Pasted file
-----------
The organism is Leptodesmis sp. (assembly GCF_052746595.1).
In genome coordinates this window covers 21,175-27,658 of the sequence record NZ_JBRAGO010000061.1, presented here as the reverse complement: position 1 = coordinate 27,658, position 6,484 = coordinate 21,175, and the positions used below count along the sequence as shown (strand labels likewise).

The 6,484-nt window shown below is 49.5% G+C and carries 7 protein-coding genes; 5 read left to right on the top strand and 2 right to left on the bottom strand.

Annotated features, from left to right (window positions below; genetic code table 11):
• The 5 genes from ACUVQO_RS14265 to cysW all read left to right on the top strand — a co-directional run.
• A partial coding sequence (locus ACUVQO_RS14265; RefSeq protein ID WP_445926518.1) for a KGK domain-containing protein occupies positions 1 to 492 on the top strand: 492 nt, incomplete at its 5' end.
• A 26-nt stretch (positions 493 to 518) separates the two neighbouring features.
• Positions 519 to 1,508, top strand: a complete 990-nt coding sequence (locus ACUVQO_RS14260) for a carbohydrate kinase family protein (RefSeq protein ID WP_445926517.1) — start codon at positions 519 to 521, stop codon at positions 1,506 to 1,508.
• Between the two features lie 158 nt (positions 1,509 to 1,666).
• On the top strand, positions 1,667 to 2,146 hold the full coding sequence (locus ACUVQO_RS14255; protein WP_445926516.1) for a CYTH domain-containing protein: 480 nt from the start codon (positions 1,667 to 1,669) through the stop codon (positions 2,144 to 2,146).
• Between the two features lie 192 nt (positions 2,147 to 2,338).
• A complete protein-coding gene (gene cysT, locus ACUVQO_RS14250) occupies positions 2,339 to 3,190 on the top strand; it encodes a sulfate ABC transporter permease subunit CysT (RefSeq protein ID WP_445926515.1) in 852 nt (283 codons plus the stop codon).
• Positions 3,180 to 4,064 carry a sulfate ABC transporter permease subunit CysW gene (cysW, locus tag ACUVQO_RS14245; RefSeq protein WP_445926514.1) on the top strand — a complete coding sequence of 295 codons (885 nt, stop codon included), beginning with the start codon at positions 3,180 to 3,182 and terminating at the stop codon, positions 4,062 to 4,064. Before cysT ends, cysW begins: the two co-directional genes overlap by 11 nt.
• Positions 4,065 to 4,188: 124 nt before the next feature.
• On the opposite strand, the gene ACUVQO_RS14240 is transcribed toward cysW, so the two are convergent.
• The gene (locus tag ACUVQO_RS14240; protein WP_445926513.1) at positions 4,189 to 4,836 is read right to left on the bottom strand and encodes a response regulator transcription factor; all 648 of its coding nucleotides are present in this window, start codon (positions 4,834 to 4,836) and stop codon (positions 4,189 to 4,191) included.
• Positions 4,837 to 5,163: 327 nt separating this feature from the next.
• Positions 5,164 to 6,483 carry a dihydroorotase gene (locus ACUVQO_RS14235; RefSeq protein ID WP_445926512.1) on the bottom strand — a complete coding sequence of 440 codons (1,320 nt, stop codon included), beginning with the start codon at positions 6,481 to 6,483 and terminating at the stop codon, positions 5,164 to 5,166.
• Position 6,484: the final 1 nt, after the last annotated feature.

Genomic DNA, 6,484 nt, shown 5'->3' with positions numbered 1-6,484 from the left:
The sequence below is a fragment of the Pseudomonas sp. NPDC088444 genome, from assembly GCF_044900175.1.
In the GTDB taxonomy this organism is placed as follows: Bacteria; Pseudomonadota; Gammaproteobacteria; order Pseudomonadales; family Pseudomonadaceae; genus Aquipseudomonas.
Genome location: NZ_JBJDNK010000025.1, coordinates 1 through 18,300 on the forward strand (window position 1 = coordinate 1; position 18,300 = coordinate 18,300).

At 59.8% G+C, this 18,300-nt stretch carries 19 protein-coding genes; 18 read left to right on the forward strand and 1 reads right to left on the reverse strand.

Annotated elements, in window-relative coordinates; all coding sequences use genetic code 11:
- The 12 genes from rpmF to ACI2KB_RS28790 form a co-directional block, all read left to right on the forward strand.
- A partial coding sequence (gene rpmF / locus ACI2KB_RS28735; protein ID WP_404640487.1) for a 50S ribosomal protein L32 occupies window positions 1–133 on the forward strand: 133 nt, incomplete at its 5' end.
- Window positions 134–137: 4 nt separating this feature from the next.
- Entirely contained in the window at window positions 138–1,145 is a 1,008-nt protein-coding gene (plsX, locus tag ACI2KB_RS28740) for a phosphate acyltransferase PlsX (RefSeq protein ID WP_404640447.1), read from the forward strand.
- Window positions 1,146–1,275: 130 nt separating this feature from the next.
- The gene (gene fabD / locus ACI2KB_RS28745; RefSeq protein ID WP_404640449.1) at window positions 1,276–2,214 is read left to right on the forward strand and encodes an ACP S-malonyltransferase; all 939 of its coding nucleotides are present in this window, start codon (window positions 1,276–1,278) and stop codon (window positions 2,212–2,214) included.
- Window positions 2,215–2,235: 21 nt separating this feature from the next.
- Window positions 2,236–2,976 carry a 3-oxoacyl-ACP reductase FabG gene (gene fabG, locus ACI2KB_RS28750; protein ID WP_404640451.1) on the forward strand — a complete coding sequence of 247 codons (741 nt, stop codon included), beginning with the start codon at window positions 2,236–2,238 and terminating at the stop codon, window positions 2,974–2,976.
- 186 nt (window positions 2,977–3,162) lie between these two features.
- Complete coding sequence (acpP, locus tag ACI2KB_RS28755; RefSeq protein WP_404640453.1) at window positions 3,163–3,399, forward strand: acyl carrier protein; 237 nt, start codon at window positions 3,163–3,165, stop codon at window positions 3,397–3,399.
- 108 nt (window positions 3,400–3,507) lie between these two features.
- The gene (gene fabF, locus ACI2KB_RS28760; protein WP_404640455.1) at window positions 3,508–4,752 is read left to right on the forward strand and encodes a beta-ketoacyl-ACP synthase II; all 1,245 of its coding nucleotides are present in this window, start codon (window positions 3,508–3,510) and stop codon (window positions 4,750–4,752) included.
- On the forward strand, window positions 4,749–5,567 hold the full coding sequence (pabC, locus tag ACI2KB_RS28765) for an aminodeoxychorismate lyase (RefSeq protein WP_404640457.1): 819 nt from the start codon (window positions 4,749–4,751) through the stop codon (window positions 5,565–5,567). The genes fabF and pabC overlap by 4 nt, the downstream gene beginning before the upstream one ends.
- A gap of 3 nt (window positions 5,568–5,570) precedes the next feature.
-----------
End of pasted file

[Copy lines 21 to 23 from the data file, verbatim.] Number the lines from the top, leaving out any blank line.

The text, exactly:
The sequence below is a fragment of the Pseudomonas sp. NPDC088444 genome, from assembly GCF_044900175.1.
In the GTDB taxonomy this organism is placed as follows: Bacteria; Pseudomonadota; Gammaproteobacteria; order Pseudomonadales; family Pseudomonadaceae; genus Aquipseudomonas.
Genome location: NZ_JBJDNK010000025.1, coordinates 1 through 18,300 on the forward strand (window position 1 = coordinate 1; position 18,300 = coordinate 18,300).